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Being Fiercely Compassionate - Lessons from the Skoll World Forum 2016

What differentiates a social entrepreneur from the average entrepreneur? Fierce Compassion according to this year’s Skoll World Forum. The ability to (fiercely) refuse and resist crisis combined with a compassion towards those that feel the consequences of issues such as climate change and don’t hold responsibility for it are drivers for the social entrepreneur. It’s about standing for something bigger than yourself and being unrelenting in that.

Social justice played heavily in this year’s plenary session as both COP and the launch of the Sustainable Development Goals provided the backdrop. The momentum for change and urgency that now’s the time to make a positive shift possible was firmly in the air. Why aim for a 2 degree climatic shift when what we really need is a 1.5 degree mindset? Shouldn’t we be fiercer about achieving the types of change we know we need?

Three questions were raised as the definers of our time: Do we really have to change? Can we change? Will we change? There was never doubt to the answer to the first two questions - the room was filled with expectation and hope. The answer to the third is more complicated. Social entrepreneurs can go some way in bringing about change however, initiatives tend to result in single point impact, tackling one issue in one geography. Do we have the time to wait? The business case for transformation was set out simply - storms/ floods/ drought/ fires are no longer going to be insurable as they increase in numbers and unpredictability. The financial services sector has raised the alarm bells. Mainstreaming Fierce Compassion is needed!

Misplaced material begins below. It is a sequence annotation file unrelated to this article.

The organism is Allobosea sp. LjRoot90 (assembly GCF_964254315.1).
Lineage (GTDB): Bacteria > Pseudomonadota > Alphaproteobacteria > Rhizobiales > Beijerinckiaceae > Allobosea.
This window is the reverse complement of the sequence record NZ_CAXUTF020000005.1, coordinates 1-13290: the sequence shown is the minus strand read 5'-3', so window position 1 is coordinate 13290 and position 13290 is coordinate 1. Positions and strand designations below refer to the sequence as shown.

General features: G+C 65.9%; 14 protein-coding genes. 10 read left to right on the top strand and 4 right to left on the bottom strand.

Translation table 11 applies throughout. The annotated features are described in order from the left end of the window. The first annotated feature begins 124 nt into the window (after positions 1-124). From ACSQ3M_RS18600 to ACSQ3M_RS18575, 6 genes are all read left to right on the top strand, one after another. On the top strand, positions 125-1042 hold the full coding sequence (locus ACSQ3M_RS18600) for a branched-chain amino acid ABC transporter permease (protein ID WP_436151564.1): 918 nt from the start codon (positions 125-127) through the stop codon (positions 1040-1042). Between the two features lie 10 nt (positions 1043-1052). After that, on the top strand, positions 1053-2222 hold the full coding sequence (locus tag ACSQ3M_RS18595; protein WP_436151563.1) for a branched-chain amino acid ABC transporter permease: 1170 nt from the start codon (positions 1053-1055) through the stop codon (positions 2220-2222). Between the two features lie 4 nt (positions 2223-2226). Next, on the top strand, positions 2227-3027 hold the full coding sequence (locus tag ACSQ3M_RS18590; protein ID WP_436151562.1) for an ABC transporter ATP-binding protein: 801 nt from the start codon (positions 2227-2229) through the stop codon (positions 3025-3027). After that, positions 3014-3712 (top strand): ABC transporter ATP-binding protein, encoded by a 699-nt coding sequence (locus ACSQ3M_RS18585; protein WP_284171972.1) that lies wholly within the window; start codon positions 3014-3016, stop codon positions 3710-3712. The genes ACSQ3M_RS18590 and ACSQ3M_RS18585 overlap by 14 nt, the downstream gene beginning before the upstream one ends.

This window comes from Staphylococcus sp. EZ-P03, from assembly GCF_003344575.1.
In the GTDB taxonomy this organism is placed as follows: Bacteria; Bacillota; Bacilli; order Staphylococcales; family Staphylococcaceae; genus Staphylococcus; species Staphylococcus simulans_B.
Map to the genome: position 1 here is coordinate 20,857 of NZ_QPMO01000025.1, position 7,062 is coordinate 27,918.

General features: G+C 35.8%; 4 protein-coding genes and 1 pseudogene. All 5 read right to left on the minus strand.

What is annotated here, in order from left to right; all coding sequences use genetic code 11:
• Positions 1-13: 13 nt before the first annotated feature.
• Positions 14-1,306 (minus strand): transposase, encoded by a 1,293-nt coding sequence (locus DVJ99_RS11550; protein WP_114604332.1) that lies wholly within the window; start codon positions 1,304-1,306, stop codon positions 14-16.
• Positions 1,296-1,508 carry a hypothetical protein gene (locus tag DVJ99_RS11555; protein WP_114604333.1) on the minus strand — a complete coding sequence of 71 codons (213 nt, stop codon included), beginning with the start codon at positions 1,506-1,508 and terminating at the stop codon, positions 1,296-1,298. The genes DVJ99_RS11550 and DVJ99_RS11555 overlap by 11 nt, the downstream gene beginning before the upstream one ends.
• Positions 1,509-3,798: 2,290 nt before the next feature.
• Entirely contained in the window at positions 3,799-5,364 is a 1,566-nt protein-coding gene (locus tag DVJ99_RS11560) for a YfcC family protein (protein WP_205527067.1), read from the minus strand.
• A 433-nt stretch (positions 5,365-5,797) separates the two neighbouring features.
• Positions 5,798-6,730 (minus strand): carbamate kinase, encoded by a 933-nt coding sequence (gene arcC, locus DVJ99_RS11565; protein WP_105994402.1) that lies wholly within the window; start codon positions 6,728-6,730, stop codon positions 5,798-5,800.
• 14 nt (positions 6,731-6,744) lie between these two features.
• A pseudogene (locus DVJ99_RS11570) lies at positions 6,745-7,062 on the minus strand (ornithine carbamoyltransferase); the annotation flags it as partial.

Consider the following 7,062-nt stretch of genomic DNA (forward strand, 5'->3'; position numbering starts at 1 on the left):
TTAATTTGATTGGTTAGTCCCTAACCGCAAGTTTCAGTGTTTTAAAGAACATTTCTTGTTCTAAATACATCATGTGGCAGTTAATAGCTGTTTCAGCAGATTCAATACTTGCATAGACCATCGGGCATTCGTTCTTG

It’s hard to hear Mary Robinson, Jeff Skoll and Al Gore speak and not be inspired. They reflect how Fierce Compassion needs to permeate further through the different elements of our society - politicians and governments and the business community in order to make a difference at the scale that’s needed. The reality is, we will have to change. We will need to adapt and transform our consumption patterns, the way that we use oil and the way that we live. Being fiercely compassionate in the way that we go about it sounds about right.


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